The Old Watering Trough

If a horse could talk (Mr. Ed did) this horse in the top photo is probably saying to himself, "Mmmmmmmmmm this water is refreshing!" Notice the high long handle of the pump. Presumably it was the job of each horse cart/buggy owner to refill the trough after his or her horse was finished drinking.  Ok so the Sepia Saturday prompt has a horse in it. I've covered that...

Horse, Carriage, Salisbury, Massachusetts, east parish, church, water trough

The church behind the horse and watering trough is steeped in history and of one legend.

The East Parish Church was originally established as the East Parish Meetinghouse. Today it still carries the name meetinghouse on some signage. The original meetinghouse was the 18th built in Massachusetts Colony in 1640. The name East Parish was given when Salisbury Plantation was divided into two parishes, the other being the West Parish, now part of Amesbury, Massachusetts.  In 1720 a new East Parish Meetinghouse was built on this present day site but as that congregation outgrew the facility an even newer, the present day meetinghouse, was built in 1834.

The "legend" has it that as the winter of 1834 was approaching, the building needed to be completed expeditiously. Labor to build a church back then was mostly if not all voluntary. Most volunteers had harvests to bring in and fields to tend. In desperation the pastor set a barrel of rum in front of the unfinished building, a controversial move in puritanical New England. His demand was simple. The crew that finished the building would be awarded the barrel of rum. Needless to say the meetinghouse was completed before the winter snows set in.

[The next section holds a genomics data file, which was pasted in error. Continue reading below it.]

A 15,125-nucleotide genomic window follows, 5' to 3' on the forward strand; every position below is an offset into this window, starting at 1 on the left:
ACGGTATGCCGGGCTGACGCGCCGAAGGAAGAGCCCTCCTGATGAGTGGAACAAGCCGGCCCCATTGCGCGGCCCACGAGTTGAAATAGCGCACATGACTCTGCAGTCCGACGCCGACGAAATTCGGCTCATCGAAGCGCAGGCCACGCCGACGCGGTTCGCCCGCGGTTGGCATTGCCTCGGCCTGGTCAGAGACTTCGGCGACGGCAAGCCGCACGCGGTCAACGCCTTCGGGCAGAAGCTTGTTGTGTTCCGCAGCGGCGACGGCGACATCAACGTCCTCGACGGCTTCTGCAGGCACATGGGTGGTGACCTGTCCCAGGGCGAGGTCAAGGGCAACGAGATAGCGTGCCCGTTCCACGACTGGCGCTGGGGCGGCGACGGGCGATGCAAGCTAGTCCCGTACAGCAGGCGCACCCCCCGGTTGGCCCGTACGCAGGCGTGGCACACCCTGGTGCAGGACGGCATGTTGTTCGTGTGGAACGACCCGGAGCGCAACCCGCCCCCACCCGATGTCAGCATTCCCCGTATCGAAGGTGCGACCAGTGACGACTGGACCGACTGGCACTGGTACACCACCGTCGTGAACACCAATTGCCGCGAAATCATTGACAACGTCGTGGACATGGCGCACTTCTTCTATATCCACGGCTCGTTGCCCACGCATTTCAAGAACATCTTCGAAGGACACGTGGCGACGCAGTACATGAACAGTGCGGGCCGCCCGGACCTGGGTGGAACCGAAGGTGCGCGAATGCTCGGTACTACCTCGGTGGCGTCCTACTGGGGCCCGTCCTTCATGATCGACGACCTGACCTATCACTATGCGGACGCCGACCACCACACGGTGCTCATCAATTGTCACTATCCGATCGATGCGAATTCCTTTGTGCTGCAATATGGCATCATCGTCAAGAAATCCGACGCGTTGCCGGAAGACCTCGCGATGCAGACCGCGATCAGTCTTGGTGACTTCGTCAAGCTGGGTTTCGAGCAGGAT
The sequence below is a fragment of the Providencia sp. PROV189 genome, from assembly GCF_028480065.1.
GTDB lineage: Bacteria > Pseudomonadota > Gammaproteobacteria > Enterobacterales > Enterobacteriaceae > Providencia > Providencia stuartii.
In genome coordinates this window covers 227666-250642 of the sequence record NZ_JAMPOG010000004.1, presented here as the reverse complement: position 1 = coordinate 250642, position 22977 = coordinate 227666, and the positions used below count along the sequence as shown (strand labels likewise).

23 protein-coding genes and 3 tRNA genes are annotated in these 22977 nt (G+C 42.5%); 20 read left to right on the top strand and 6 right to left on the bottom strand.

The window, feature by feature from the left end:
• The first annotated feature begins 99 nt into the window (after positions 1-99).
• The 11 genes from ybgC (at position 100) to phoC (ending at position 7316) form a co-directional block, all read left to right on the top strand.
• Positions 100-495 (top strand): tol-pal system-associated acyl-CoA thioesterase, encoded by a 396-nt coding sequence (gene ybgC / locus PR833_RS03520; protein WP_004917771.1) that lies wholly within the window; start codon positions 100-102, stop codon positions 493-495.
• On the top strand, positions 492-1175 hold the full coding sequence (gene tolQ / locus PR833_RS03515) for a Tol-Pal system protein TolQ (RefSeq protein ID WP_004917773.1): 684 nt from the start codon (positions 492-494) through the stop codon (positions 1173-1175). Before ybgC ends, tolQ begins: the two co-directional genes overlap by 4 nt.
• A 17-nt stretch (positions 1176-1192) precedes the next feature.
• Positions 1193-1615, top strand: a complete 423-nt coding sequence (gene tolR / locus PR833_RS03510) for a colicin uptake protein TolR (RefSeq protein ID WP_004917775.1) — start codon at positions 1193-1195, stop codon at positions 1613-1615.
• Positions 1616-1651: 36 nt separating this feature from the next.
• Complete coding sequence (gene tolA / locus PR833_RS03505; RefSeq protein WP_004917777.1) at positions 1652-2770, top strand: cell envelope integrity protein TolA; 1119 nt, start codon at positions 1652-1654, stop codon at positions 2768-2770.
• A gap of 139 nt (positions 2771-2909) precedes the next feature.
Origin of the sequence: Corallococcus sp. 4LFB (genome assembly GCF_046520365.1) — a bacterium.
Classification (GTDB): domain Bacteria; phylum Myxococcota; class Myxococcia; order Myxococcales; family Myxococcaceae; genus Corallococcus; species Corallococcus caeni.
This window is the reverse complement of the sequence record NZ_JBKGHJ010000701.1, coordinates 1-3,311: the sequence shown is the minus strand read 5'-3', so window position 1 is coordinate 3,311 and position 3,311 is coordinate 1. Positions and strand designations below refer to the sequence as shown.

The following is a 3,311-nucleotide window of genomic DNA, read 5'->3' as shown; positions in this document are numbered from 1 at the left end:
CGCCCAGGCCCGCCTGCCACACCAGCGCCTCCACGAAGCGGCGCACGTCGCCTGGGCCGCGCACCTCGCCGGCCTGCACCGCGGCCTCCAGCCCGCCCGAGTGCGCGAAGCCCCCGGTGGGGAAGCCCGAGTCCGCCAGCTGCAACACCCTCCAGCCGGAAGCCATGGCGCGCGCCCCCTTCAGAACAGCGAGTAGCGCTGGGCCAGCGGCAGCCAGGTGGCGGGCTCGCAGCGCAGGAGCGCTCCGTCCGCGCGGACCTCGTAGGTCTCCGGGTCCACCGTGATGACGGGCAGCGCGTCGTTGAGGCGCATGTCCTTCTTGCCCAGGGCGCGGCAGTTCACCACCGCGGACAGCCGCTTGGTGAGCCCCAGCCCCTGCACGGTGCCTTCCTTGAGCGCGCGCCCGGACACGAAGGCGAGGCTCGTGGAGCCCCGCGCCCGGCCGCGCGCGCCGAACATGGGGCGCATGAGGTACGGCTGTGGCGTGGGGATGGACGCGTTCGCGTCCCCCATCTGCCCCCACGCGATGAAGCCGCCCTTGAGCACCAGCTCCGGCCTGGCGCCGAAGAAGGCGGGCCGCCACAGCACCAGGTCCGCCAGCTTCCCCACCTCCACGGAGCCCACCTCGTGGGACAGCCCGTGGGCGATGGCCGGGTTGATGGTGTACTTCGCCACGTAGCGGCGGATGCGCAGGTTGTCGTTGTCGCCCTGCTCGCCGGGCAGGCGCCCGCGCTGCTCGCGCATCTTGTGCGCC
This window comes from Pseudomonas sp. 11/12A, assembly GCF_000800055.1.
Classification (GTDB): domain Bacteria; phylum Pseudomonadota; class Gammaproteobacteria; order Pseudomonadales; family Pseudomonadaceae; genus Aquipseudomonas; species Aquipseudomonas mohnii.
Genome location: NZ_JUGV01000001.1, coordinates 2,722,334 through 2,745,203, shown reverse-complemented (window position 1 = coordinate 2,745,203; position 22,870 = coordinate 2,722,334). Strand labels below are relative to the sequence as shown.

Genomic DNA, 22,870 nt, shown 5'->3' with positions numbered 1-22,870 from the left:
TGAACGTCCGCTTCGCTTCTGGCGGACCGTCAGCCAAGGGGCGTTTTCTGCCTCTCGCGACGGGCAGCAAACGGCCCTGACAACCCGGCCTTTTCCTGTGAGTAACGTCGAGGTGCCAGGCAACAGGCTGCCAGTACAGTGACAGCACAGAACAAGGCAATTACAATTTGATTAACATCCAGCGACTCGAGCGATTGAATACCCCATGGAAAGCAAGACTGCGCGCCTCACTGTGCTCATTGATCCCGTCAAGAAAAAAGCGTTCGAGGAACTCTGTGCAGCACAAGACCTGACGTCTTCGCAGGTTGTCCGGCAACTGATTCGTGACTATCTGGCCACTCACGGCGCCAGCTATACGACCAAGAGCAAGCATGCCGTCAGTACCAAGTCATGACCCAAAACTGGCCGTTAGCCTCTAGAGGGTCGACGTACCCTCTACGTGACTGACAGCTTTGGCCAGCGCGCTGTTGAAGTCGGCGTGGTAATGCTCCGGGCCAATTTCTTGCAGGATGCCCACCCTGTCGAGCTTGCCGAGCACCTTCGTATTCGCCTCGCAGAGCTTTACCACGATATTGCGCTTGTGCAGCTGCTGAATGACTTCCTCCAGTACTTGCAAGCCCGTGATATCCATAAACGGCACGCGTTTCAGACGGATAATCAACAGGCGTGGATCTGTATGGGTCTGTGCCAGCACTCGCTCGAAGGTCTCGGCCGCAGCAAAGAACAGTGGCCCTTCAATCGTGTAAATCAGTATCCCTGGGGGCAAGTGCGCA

As you can see by the above postcard and Google Streetview image below, the building still proudly survives today in that same prominent location in Salisbury Square. The church, of greek revivalist architecture is still in great condition. It is as testament to the men that built her and to the later congregations that cared for the meetinghouse that gave them shelter on the icy grips of winter.


That old watering trough is missing from it's original place in the bottom two photos. In the 1980's it was discovered unused in someone's backyard. It was resurrected and returned to the town and is now used as a planter in front of the public library not far from this location.
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